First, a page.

The Ad Industry Wants a Delay to CCPA Enforcement

A letter penned by the top ad industry trade associations (the American Association of Advertising Agencies, the Interactive Advertising Bureau (IAB), the Association of National Advertisers, the American Advertising Federation and the Network Advertising Initiative) was sent on Jan. 29 to California Attorney General (AG) Xavier Becerra requesting a delay in enforcement of the California Consumer Privacy Act (CCPA) until at least six months from the final promulgation of the regulations called for by that new law, which became effective on Jan. 1. A first draft of the regulations was published on Oct. 10, 2019, the period for public comments on that first set of proposed regulations closed on Dec. 6 and the AG has yet to respond with revised rules. The legislature amended the CCPA back in 2018 to delay the AG’s enforcement until the earlier of six months from the finalization of the regulations or July 1, 2020. Given the state of the rulemaking, it is clear that July 1 will be the commencement of enforcement under the terms of the current statute, unless that date is pushed back. However, the problem, the letter points out, is that with no second set of regulations available, and accounting for the further comment, review and revision process that will follow them, it now appears likely “that the draft rules will not be finalized before, or only a short period prior, to the law’s July 1, 2020, enforcement date.”

The associations requested the further delay to allow companies more time to figure out how to implement the CCPA requirements given the “extraordinary complexity” of the law and the “wide range of open issues” in need of clarification. The letter goes on to explain that at least six months from the date final rules are available would be practically necessary to implement those rules. While the request is reasonable and would be sound policy for these reasons, it is unclear whether the enforcement date can be changed without legislative action, which is highly unlikely to occur. The CCPA gives the AG authority to “adopt regulations as necessary to further the purposes of this title,” and allowing sufficient time for businesses to design and implement compliance solutions that reflect the final regulations would seem to be in the spirt of that. In addition, the AG could exercise prosecutorial discretion to simply fail to take action on certain aspects of the law and regulations for a given period after the enforcement commencement date, to enable businesses reasonable time to implement the final regulations and any guidance that may accompany them. The AG’s office has stated that it received the trade associations’ letter, but that it will not be responding to anything outside the formal rulemaking process, so we will have to wait for the next version of the regulations to see if the AG adopts the associations’ reasoning. In any event, the AG has already stated that he does not believe the delay in enforcement is a safe harbor for noncompliance. Accordingly, businesses should be working expeditiously to implement their CCPA obligations based on the statute and the proposed regulations to the greatest extent practical.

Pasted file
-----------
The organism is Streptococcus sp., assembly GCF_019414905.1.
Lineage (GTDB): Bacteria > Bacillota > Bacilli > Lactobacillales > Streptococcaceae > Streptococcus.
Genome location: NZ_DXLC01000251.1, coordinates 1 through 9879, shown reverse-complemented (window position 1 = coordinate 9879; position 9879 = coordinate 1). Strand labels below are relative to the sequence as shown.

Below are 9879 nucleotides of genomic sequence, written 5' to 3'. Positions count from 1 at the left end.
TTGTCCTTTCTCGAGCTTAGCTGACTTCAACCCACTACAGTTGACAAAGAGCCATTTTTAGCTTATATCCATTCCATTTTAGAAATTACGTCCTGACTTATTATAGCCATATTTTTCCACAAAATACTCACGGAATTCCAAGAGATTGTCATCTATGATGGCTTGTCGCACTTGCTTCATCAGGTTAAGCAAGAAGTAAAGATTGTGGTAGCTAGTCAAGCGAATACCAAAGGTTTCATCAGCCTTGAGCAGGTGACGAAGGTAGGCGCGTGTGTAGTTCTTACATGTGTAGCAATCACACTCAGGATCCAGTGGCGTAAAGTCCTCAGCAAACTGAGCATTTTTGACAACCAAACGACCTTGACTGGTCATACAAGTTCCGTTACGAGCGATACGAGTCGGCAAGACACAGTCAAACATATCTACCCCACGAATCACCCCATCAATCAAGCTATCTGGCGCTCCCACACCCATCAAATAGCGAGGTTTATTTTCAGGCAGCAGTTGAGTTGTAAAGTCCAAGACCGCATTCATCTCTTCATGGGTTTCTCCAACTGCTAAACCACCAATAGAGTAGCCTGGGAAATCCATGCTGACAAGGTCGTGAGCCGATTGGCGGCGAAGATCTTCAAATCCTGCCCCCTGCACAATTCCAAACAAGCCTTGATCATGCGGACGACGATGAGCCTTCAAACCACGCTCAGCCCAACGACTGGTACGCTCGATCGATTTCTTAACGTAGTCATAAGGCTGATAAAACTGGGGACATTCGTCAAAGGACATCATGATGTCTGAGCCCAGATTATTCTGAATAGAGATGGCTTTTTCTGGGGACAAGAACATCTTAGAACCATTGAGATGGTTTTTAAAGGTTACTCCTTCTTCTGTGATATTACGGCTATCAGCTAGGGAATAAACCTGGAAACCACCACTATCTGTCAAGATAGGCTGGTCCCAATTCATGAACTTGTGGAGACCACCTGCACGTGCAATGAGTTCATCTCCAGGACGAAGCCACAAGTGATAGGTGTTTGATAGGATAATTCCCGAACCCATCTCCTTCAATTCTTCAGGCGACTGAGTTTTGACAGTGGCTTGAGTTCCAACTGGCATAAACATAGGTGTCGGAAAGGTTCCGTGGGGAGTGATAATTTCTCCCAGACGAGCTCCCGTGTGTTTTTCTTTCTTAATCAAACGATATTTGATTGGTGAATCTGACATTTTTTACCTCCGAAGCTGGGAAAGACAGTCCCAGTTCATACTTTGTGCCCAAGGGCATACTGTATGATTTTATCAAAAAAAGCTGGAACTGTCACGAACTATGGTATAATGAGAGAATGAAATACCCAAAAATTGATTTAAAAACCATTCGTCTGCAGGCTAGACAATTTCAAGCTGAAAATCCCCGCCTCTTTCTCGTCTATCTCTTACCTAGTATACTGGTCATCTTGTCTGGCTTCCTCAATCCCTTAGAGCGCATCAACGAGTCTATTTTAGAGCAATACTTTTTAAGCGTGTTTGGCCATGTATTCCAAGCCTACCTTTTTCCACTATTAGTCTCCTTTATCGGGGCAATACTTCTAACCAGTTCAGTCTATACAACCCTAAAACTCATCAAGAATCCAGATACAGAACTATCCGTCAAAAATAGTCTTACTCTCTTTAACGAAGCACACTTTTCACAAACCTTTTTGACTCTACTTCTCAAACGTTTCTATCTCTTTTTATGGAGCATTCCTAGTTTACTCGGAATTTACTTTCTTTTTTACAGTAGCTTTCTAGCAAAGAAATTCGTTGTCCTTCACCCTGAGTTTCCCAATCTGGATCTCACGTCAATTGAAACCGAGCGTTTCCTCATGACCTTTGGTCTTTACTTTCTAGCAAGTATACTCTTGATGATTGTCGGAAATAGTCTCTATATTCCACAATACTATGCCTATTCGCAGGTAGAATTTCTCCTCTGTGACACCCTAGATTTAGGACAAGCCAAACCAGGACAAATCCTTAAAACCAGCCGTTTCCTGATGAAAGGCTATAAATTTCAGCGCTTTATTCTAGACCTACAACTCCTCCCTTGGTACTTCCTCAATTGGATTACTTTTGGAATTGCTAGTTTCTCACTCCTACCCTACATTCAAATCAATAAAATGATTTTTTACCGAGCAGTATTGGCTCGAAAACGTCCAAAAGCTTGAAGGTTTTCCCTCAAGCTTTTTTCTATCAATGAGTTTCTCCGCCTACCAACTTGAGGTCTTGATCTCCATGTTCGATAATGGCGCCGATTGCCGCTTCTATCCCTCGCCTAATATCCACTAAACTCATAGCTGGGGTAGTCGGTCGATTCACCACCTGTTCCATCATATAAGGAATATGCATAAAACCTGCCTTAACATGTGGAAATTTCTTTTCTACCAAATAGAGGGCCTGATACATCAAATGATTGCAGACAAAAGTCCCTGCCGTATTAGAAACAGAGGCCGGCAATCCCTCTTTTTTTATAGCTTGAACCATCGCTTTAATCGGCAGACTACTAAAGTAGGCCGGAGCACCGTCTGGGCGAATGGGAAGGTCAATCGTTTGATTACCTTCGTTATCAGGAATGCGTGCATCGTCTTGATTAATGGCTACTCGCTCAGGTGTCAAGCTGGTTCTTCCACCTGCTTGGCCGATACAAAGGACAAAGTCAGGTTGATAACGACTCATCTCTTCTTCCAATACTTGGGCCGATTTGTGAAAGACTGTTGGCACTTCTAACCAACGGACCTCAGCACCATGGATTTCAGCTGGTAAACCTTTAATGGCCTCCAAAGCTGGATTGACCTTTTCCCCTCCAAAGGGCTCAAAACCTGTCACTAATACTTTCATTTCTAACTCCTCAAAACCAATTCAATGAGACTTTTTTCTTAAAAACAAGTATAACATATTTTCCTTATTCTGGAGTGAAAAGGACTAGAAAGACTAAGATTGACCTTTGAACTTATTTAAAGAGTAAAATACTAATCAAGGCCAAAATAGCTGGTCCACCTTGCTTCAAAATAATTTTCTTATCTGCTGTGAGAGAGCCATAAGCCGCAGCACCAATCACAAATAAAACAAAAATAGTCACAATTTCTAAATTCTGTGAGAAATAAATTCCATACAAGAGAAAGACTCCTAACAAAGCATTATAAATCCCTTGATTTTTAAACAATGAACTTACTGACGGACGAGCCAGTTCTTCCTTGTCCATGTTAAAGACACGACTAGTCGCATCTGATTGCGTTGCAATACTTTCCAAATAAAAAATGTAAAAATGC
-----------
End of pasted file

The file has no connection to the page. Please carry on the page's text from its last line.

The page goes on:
Not directly mentioned in the ad industry letter, but the biggest open issue confounding the ad, retail and publishing industries, is the lack of consensus regarding, and differing ad industry compliance frameworks for addressing, cookies and interest-based advertising in the context of the CCPA’s requirements and restrictions. The first set of proposed regulations are silent on this issue. The IAB and Digital Advertising Alliance (DAA) have both developed frameworks for addressing the CCPA, and do so in differing ways. Google has its own approach that it recently rolled out. If the next version of the regulations sheds any light on the validity of one or more of these programs, it will give businesses more guidance on how to address tracking technologies, particularly those that enable digital advertising. In the meantime, businesses should review the IAB Framework and DAA Framework, and consult with the operators of cookies and other tracking technologies associated with their websites and mobile apps as to how those operators plan to address the CCPA with regard to their associated data collection activities. Businesses can then better determine how they, in turn, should do so. We will continue to provide updates on this issue.

For more on the CCPA, see our Consumer Privacy Resource Center.

This article originally appeared in JDSupra.

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